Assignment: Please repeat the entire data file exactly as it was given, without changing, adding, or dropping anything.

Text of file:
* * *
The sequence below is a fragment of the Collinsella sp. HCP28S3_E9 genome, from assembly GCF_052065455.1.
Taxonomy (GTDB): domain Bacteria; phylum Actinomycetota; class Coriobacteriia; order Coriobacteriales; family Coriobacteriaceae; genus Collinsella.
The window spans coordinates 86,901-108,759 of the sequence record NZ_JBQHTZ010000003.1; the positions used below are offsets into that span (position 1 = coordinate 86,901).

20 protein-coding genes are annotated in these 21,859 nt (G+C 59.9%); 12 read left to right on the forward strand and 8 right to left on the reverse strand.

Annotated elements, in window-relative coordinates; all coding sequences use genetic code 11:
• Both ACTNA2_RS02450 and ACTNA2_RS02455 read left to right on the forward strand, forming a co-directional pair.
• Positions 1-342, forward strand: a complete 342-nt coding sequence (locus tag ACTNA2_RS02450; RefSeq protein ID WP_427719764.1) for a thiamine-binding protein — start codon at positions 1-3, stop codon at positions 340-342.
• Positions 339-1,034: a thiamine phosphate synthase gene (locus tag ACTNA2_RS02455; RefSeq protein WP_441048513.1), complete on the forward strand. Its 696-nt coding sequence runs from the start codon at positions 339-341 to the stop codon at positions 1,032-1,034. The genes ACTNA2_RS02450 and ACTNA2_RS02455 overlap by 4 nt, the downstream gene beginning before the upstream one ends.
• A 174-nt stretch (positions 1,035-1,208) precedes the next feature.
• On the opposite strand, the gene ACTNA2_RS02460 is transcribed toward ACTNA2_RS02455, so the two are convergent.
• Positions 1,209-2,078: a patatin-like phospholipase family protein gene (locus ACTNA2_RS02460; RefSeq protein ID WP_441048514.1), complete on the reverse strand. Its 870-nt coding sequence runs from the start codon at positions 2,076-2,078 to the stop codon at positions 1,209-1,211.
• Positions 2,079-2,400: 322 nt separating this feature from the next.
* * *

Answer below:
The sequence below is a fragment of the Collinsella sp. HCP28S3_E9 genome, from assembly GCF_052065455.1.
Taxonomy (GTDB): domain Bacteria; phylum Actinomycetota; class Coriobacteriia; order Coriobacteriales; family Coriobacteriaceae; genus Collinsella.
The window spans coordinates 86,901-108,759 of the sequence record NZ_JBQHTZ010000003.1; the positions used below are offsets into that span (position 1 = coordinate 86,901).

20 protein-coding genes are annotated in these 21,859 nt (G+C 59.9%); 12 read left to right on the forward strand and 8 right to left on the reverse strand.

Annotated elements, in window-relative coordinates; all coding sequences use genetic code 11:
• Both ACTNA2_RS02450 and ACTNA2_RS02455 read left to right on the forward strand, forming a co-directional pair.
• Positions 1-342, forward strand: a complete 342-nt coding sequence (locus tag ACTNA2_RS02450; RefSeq protein ID WP_427719764.1) for a thiamine-binding protein — start codon at positions 1-3, stop codon at positions 340-342.
• Positions 339-1,034: a thiamine phosphate synthase gene (locus tag ACTNA2_RS02455; RefSeq protein WP_441048513.1), complete on the forward strand. Its 696-nt coding sequence runs from the start codon at positions 339-341 to the stop codon at positions 1,032-1,034. The genes ACTNA2_RS02450 and ACTNA2_RS02455 overlap by 4 nt, the downstream gene beginning before the upstream one ends.
• A 174-nt stretch (positions 1,035-1,208) precedes the next feature.
• On the opposite strand, the gene ACTNA2_RS02460 is transcribed toward ACTNA2_RS02455, so the two are convergent.
• Positions 1,209-2,078: a patatin-like phospholipase family protein gene (locus ACTNA2_RS02460; RefSeq protein ID WP_441048514.1), complete on the reverse strand. Its 870-nt coding sequence runs from the start codon at positions 2,076-2,078 to the stop codon at positions 1,209-1,211.
• Positions 2,079-2,400: 322 nt separating this feature from the next.